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The journey to Lorenzo’s fifth title

The journey to Lorenzo’s fifth title

There’s never been a doubt of Jorge Lorenzo’s supreme talent on a motorcycle, his fifth world championship cementing him as a modern legend.

Born in the Balearic Island of Mallorca, Jorge Lorenzo began riding motorcycles at just three years old and quickly started competing in minicross races. By the time he was nine years old Lorenzo was winning a variety of domestic minimoto, trial and junior motorcross titles. In 1997 Lorenzo moved to road racing and to the national level, taking the Aprilia 50cc Cup title in 1998. Special compensation was then made for Lorenzo to race in the 125cc Spanish championship in 2000, at 13 he was too young but soon took victory in the series as well as the European championship the following year.

His path to the top was rapid and in 2002 Lorenzo made his 125cc World Championship debut. He had to wait till Qualifying in Jerez to make his on track debut, again under the minimum age limit. Lorenzo would secure a best finish of seventh in his rookie year. In 2003 Lorenzo would remain with Derbi in the lightweight class, a difficult start to the year saw him score only twice in the opening nine rounds.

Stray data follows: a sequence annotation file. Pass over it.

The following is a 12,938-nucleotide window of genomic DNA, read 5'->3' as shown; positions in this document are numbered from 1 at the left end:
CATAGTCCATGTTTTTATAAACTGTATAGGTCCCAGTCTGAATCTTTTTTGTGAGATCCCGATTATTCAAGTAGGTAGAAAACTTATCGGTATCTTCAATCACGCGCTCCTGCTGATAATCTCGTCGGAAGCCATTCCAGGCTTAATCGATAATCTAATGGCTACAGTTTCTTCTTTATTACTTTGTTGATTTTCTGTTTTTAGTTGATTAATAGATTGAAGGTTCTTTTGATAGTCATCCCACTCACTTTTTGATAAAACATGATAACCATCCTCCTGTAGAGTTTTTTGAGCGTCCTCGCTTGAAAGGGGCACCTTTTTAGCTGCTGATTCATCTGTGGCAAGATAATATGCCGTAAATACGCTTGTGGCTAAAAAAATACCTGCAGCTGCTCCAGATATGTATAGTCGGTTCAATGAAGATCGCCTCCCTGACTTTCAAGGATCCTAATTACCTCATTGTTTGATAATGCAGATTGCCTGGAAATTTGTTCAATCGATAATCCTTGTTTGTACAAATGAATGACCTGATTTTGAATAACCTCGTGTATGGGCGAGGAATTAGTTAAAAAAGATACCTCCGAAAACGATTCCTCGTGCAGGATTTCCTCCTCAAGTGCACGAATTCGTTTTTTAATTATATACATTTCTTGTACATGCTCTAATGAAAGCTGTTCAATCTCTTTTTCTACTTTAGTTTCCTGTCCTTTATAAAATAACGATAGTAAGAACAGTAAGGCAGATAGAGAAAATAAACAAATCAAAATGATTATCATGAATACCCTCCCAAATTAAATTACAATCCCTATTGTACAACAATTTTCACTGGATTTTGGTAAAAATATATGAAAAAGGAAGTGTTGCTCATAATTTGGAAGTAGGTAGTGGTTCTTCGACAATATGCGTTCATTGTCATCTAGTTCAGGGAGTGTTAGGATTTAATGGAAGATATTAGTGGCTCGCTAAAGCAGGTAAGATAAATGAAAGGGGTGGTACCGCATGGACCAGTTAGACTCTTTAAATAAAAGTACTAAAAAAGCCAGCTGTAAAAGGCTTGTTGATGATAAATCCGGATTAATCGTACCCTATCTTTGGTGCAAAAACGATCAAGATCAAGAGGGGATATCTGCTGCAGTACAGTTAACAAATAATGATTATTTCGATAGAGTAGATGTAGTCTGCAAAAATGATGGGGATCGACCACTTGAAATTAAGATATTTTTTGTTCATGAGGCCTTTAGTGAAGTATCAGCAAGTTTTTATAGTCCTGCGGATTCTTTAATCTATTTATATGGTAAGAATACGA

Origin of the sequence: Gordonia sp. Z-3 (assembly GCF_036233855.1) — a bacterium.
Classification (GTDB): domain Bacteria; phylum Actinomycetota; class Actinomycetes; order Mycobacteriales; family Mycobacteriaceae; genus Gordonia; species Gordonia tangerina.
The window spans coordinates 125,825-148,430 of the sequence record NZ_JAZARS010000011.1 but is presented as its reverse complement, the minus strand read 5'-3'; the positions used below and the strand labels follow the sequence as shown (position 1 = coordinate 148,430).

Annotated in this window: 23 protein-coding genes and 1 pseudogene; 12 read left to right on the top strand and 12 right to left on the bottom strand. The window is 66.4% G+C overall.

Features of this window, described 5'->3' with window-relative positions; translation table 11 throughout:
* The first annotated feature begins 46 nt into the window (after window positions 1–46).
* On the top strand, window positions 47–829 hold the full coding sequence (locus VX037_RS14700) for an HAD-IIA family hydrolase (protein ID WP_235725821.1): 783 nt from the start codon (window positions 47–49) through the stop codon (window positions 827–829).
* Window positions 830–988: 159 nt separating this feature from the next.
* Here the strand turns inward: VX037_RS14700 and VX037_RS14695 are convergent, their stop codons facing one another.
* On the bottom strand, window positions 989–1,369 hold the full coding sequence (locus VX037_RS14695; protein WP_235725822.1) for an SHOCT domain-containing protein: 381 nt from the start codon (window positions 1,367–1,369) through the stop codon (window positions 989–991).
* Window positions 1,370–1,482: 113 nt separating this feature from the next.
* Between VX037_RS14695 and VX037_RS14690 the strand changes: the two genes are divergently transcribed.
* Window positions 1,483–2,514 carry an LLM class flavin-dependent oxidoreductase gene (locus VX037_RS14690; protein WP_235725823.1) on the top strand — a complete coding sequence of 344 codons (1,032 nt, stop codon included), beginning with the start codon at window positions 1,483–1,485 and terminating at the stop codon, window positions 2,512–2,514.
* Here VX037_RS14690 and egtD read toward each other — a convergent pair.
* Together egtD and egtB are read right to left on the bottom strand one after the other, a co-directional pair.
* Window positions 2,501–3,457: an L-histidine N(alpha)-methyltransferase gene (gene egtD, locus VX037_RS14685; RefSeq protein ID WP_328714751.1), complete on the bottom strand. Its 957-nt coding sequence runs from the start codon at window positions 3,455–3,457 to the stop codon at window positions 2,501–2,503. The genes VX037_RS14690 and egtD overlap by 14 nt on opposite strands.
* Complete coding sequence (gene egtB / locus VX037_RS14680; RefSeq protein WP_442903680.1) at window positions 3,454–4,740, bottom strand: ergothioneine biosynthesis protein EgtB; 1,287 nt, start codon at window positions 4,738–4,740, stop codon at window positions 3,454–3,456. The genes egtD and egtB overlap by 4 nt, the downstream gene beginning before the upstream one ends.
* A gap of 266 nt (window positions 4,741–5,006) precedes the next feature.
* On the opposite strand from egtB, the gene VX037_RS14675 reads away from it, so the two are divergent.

The Brazilian GP was a turning point, Lorenzo took his first victory and earned his ‘Por Fuera’ nickname. ‘Por Fuera’ is Spanish for ‘on the outside’, calling back to his incredible pass around the outside of Casey Stoner and Dani Pedrosa at the Brazilian GP, to secure first World Championship victory. The nickname would stay with Lorenzo and become an integral part of his helmet design later.

Lorenzo would remain in the 125cc class again in 2004, taking three wins and four podiums to end the year in fourth before moving to the 250cc championship in 2005. It was a strong first year with the Fortuna Lotus Honda squad, Lorenzo taking six podiums and establishing himself as one of the most aggressive riders on the grid. For 2006 and 2007 the Fortuna Lotus team switched to Aprilia machinery and Lorenzo dominated the intermediate class, taking back to back titles are securing a total of 17 wins. These efforts earned Lorenzo a factory Yamaha contract, joining the Fiat Yamaha Team on a two-year deal from 2008.

In just his first premier class race Lorenzo secured pole position in Qatar, converting it to second in the race. The following two rounds Lorenzo again took pole and won just his third ever MotoGP™ race. Disaster struck in China, the Majorcan crashing heavily and breaking both his ankles during practice. Still he lined up on the grid, finishing fourth. Then in Barcelona Lorenzo had his fifth crash in four rounds, forcing him to miss the race and take stock of his approach to racing.. It was in Laguna Seca that Lorenzo was once more flung from his Yamaha M1, experiencing a spectacular highside on the first lap that broke both his feet again. He would go on to take two more podiums and end his debut year in fourth.